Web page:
Comments

  1. This strikes me as the WH creating a problem out of nothing. It isn’t as if offering a job is illegal or that it is impossible to consider that a job might be offered in a politically strategic fashion. Unless I am missing something, this really is a non-story that the WH is giving fuel to.

  2. Exactly.

    It’s only one a very weird set of facts that something like this would even approach being against the law. The only thing stonewalling does is feed into the idea that you have something to hide.

  3. Steve Plunk says:

    My understanding is it is against the law to offer a job like this as consideration for something in return. That something in return was not running against Arlen Spector. Mmmmm, that makes it illegal. That’s why the White House is stonewalling, the law has been broken.

  4. Steve

    The Federal Bribery Statute, 18 USC 201, has specific definitions of all those terms that would seem to clearly rule out it’s applicability to these type of situation

  5. Drew says:

    Considering that Rod Blagojevich is going to make the same case means this won’t go away. Of course, Rod had nothing to do with Obama and Rahm…………wait.

  6. Blago allegedly asked for money, which is a clear violation of the law, there’s no evidence that happened in this case.

  7. Steve Plunk says:

    Doug,

    I’m no lawyer but it’s 18 USC 600 that’s applicable. Promise of employment as consideration.

  8. Drew says:

    Doug –

    It was snark. That said, its interesting that Axlerod is taking a totally different tac. He’s acknowledging illegality, and now saying no such discussions were had. ie Stestak is a liar.

    Hmmm.

  9. Steve:

    18 USC 600:

    Whoever, directly or indirectly, promises any employment, position, compensation, contract, appointment, or other benefit, provided for or made possible in whole or in part by any Act of Congress, or any special consideration in obtaining any such benefit, to any person as consideration, favor, or reward for any political activity or for the support of or opposition to any candidate or any political party in connection with any general or special election to any political office, or in connection with any primary election or political convention or caucus held to select candidates for any political office, shall be fined under this title or imprisoned not more than one year, or both.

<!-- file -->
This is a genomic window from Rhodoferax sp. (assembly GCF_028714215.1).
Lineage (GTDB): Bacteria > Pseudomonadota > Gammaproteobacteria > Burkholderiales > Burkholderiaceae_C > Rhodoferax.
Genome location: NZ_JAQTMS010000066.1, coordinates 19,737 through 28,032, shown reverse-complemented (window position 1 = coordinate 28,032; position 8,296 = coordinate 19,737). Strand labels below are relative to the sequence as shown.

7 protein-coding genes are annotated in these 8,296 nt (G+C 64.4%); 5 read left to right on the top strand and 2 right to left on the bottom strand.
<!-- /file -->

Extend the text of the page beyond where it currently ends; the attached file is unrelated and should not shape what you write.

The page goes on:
In other words, if I offer you a job in exchange for supporting a candidate in a election.

    Not applicable.

  10. Wayne says:

    Sounds like 18 USC 600 applies here.

    Remember that there is a difference between for example helping a politician in a hope that he will give you a job and making a deal with that politician that you will help them in return for a job. One is illegal and the other one isn’t.

  11. Wayne says:

    “promises any employment, position “ and “reward for any political activity”

    Sounds like it fit this situation to me.

  12. Steve Plunk says:

    Doug,

    The key here is the term “any political activity” which would include withdrawing from race or a promise not to run. Someone in the White House broke the law according to Sestak.

    The intent of the law was to forbid the buying off of potential political opponents in order to maintain and consolidate power. That what was done.

  13. Steve,

    Actually I found nothing in the US Code that would indicate that the definition of “political activity” is as broad as you would make it.

    The intent of the law was to forbid the buying off of potential political opponents in order to maintain and consolidate power. That what was done.

    We don’t know that. Simply offering Sestak a job in the hope that he would take it rather than run against Specter is not illegal.

    Beside that, the only person who’s “verified” this story is Sestak and he keeps changing his story. At the very least, we know that he wasn’t offered Navy Secretary, because the timing doesn’t work out:.

  14. Wayne says:

    Doug
    Nice try changing “any political activity” to “political activity”. It doesn’t fly.
    Yes simply offering Sestak a job in the hope that he would take it rather than run against Specter is not illegal. However if they did even a little bit more it is. Including asking what job they can offer him to stop his run, asking what can we do to convince you to drop your run against Specter, or would you drop you candidacy if we offer you this government job.

    The White House has refused to refute his story. Why is that and why won’t they give more information?